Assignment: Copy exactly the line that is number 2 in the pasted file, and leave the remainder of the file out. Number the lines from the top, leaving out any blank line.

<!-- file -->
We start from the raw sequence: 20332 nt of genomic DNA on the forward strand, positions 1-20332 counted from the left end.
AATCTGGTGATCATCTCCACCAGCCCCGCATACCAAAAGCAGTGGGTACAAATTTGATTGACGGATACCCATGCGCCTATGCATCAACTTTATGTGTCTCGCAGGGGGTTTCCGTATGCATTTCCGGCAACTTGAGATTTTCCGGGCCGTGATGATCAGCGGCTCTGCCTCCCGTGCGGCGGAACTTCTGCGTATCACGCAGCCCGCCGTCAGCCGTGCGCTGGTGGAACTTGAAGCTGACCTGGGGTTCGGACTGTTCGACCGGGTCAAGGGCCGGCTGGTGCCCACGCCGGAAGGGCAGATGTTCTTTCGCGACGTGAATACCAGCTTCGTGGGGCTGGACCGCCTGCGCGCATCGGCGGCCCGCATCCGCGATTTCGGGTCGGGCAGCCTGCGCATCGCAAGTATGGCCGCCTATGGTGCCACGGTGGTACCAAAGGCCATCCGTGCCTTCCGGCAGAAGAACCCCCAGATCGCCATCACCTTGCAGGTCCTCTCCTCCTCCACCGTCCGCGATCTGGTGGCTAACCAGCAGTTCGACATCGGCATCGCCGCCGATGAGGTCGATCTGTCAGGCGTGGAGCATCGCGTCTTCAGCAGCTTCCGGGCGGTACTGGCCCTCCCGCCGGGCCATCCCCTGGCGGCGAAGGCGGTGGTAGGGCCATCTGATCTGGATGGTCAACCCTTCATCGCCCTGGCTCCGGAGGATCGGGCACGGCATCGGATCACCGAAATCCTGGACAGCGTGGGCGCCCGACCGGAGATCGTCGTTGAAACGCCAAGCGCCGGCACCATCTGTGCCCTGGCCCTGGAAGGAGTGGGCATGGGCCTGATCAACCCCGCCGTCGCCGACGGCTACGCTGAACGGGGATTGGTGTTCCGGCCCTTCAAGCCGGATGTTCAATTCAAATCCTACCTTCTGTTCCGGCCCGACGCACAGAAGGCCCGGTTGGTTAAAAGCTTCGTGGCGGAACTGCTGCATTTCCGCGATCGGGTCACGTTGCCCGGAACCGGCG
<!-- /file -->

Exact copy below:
AATCTGGTGATCATCTCCACCAGCCCCGCATACCAAAAGCAGTGGGTACAAATTTGATTGACGGATACCCATGCGCCTATGCATCAACTTTATGTGTCTCGCAGGGGGTTTCCGTATGCATTTCCGGCAACTTGAGATTTTCCGGGCCGTGATGATCAGCGGCTCTGCCTCCCGTGCGGCGGAACTTCTGCGTATCACGCAGCCCGCCGTCAGCCGTGCGCTGGTGGAACTTGAAGCTGACCTGGGGTTCGGACTGTTCGACCGGGTCAAGGGCCGGCTGGTGCCCACGCCGGAAGGGCAGATGTTCTTTCGCGACGTGAATACCAGCTTCGTGGGGCTGGACCGCCTGCGCGCATCGGCGGCCCGCATCCGCGATTTCGGGTCGGGCAGCCTGCGCATCGCAAGTATGGCCGCCTATGGTGCCACGGTGGTACCAAAGGCCATCCGTGCCTTCCGGCAGAAGAACCCCCAGATCGCCATCACCTTGCAGGTCCTCTCCTCCTCCACCGTCCGCGATCTGGTGGCTAACCAGCAGTTCGACATCGGCATCGCCGCCGATGAGGTCGATCTGTCAGGCGTGGAGCATCGCGTCTTCAGCAGCTTCCGGGCGGTACTGGCCCTCCCGCCGGGCCATCCCCTGGCGGCGAAGGCGGTGGTAGGGCCATCTGATCTGGATGGTCAACCCTTCATCGCCCTGGCTCCGGAGGATCGGGCACGGCATCGGATCACCGAAATCCTGGACAGCGTGGGCGCCCGACCGGAGATCGTCGTTGAAACGCCAAGCGCCGGCACCATCTGTGCCCTGGCCCTGGAAGGAGTGGGCATGGGCCTGATCAACCCCGCCGTCGCCGACGGCTACGCTGAACGGGGATTGGTGTTCCGGCCCTTCAAGCCGGATGTTCAATTCAAATCCTACCTTCTGTTCCGGCCCGACGCACAGAAGGCCCGGTTGGTTAAAAGCTTCGTGGCGGAACTGCTGCATTTCCGCGATCGGGTCACGTTGCCCGGAACCGGCG